Changes throughout your body, from graying hair to chronic health conditions, are common with age. It's also common to notice changes in your vision the older you get. From a decrease in vision to eye diseases, these age-related issues can affect all aspects of your life. Learn more about the common vision changes that happen as you get older and what you can do to prevent or slow them.
Getting older often means your vision worsens. You might notice things are blurrier or that reading is more challenging. You can have general blurriness or vision loss in a particular area, such as central or peripheral vision loss. Others experience vision problems at night, especially while driving.
Other health problems you might experience as you get older can also affect your vision. Diabetes and hypertension can cause vision issues. Some medications you might take for various conditions can also affect your vision. Being aware of medication side effects and controlling your chronic conditions can help you minimize the impact on your vision.
Older adults face many potential eye problems related to age. Some of those conditions include:
Any changes to your vision as you age can impact your quality of life and safety. Low vision makes it more difficult to navigate your home and other locations. You might bump into things or have an increased risk of falls that could result in serious injury. Losing your vision can keep you from doing activities you enjoy, such as reading, and it can take away some of your freedom if you can no longer see well enough to drive. These changes can affect your mental health as well. You might feel isolated, lonely or depressed if your vision limits what you can do.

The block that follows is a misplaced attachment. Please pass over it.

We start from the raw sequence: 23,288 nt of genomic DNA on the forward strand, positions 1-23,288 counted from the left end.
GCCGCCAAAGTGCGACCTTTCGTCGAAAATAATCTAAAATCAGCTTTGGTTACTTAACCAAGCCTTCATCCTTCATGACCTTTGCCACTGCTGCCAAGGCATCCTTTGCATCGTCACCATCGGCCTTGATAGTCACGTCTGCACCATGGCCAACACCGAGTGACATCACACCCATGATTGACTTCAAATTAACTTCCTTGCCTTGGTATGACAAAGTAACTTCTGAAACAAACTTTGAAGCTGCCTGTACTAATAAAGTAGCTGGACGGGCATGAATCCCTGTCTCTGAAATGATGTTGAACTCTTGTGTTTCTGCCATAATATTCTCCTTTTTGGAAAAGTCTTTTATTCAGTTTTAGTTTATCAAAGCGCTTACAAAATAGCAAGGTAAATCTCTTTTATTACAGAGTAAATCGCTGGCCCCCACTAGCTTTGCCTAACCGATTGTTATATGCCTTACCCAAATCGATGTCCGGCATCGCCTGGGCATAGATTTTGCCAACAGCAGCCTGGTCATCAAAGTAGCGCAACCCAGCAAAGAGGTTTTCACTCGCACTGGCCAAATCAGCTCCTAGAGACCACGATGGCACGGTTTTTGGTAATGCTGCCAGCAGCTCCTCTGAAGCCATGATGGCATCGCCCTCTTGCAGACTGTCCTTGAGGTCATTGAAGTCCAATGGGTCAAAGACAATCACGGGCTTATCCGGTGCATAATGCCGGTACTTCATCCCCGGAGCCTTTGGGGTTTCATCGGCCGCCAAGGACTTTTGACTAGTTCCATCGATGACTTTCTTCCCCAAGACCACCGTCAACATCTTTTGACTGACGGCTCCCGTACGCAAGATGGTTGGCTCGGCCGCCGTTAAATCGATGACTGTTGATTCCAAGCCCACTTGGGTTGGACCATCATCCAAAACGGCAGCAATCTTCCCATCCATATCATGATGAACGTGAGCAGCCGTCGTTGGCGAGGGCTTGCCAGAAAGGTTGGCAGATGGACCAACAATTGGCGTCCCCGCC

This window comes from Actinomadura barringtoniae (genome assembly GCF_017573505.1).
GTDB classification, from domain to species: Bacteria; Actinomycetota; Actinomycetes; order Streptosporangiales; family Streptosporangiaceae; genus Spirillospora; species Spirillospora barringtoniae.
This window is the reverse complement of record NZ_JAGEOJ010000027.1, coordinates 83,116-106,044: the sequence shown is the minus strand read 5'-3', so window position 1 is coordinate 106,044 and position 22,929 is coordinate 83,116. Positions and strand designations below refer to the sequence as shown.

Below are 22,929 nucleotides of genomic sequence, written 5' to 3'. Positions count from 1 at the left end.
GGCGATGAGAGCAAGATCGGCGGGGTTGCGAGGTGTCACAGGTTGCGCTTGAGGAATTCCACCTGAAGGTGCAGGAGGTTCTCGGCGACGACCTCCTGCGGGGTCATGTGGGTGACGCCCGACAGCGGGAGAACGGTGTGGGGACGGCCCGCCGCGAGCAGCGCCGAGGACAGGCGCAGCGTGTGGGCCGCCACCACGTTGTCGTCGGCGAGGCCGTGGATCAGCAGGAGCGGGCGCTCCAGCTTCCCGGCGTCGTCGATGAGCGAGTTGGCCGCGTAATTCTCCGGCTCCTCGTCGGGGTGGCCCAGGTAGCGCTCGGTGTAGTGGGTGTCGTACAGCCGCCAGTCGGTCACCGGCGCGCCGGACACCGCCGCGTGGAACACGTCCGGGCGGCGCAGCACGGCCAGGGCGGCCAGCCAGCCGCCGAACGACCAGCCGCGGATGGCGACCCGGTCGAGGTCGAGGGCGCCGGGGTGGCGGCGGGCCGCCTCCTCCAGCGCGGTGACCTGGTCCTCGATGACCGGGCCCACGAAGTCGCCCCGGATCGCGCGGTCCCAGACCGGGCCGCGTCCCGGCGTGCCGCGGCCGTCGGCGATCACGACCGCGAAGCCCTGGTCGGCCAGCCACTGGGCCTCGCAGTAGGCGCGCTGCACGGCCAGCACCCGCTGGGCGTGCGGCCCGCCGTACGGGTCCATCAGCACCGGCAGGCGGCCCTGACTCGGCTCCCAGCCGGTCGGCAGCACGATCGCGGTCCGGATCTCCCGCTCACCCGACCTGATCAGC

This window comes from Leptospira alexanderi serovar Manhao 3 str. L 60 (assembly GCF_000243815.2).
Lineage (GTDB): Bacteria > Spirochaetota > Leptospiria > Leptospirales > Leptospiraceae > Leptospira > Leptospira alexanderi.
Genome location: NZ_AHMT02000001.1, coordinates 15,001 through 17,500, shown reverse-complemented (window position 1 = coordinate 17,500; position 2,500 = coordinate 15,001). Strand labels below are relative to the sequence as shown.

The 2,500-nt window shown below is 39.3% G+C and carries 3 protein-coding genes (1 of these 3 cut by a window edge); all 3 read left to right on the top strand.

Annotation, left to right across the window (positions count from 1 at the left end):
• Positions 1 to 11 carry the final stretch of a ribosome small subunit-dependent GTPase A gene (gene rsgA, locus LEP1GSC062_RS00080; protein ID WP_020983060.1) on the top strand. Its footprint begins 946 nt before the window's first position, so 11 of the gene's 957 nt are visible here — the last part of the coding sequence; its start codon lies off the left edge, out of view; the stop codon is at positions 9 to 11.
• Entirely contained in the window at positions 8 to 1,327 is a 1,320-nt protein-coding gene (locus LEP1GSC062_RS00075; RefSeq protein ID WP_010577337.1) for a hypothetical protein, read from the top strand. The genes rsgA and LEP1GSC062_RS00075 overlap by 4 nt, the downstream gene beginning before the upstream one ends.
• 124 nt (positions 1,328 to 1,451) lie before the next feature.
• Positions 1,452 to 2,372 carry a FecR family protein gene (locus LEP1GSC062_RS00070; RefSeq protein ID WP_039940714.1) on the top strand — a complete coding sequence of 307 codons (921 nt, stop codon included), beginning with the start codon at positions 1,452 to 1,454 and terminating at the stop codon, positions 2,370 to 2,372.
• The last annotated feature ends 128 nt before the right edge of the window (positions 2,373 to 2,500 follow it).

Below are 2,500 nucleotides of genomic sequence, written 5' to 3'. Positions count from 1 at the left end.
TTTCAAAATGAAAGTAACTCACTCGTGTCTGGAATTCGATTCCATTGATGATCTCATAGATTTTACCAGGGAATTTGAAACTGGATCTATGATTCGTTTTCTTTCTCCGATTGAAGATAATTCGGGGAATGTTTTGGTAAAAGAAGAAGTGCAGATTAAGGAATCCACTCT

If you already have corrective lenses, you likely have regular eye exams to keep your prescription updated. However, regular eye exams are important for all older adults, even if you've never had glasses. Many eye diseases don't show symptoms in the early stages, when they're the most treatable. Ophthalmologists can run many tests to diagnose the diseases, even if you're not showing symptoms. You can receive treatment or take other steps to keep many eye conditions from progressing, which can help save your vision.
Once you reach age 65, yearly eye exams are recommended. If you have higher risks of eye conditions, your ophthalmologist might want you to come in more often. Dilated eye exams are important as you get older. Dilation widens your pupils and is how your eye doctor diagnoses many conditions early, including macular degeneration and glaucoma.
While you can't always prevent all eye conditions, you can protect your eye health as much as possible to minimize the effects. Some ways to protect your eye health as you age include:
If your vision decreases with age, there are things you can do to help with activities like reading. Wearing prescription glasses or reading glasses can help you overcome minor visual impairments. Magnifying tools can be helpful if you need more assistance reading. You can get handheld, stand and spectacle magnifiers. For a larger image, video magnification tools let you see the image on a screen. Electronic devices like e-books can also be useful since you can usually adjust the contrast and magnify the words on the screen.